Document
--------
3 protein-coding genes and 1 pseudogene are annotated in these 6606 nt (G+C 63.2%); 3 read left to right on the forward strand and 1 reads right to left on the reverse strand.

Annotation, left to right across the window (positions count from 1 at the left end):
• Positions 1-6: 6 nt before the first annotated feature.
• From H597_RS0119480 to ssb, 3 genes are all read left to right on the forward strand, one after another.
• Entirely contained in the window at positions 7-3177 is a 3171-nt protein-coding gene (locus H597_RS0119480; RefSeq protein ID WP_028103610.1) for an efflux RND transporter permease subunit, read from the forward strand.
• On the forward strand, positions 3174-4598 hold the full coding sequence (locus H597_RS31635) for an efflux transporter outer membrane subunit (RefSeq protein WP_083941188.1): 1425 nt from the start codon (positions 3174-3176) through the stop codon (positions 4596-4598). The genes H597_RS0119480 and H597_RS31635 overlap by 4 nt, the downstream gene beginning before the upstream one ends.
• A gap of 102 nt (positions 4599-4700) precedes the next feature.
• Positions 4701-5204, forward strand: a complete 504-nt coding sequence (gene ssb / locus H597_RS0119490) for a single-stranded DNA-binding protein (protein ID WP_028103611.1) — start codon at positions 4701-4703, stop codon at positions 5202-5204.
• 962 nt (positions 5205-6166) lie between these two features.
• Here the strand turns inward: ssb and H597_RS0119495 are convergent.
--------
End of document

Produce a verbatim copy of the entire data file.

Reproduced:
3 protein-coding genes and 1 pseudogene are annotated in these 6606 nt (G+C 63.2%); 3 read left to right on the forward strand and 1 reads right to left on the reverse strand.

Annotation, left to right across the window (positions count from 1 at the left end):
• Positions 1-6: 6 nt before the first annotated feature.
• From H597_RS0119480 to ssb, 3 genes are all read left to right on the forward strand, one after another.
• Entirely contained in the window at positions 7-3177 is a 3171-nt protein-coding gene (locus H597_RS0119480; RefSeq protein ID WP_028103610.1) for an efflux RND transporter permease subunit, read from the forward strand.
• On the forward strand, positions 3174-4598 hold the full coding sequence (locus H597_RS31635) for an efflux transporter outer membrane subunit (RefSeq protein WP_083941188.1): 1425 nt from the start codon (positions 3174-3176) through the stop codon (positions 4596-4598). The genes H597_RS0119480 and H597_RS31635 overlap by 4 nt, the downstream gene beginning before the upstream one ends.
• A gap of 102 nt (positions 4599-4700) precedes the next feature.
• Positions 4701-5204, forward strand: a complete 504-nt coding sequence (gene ssb / locus H597_RS0119490) for a single-stranded DNA-binding protein (protein ID WP_028103611.1) — start codon at positions 4701-4703, stop codon at positions 5202-5204.
• 962 nt (positions 5205-6166) lie between these two features.
• Here the strand turns inward: ssb and H597_RS0119495 are convergent.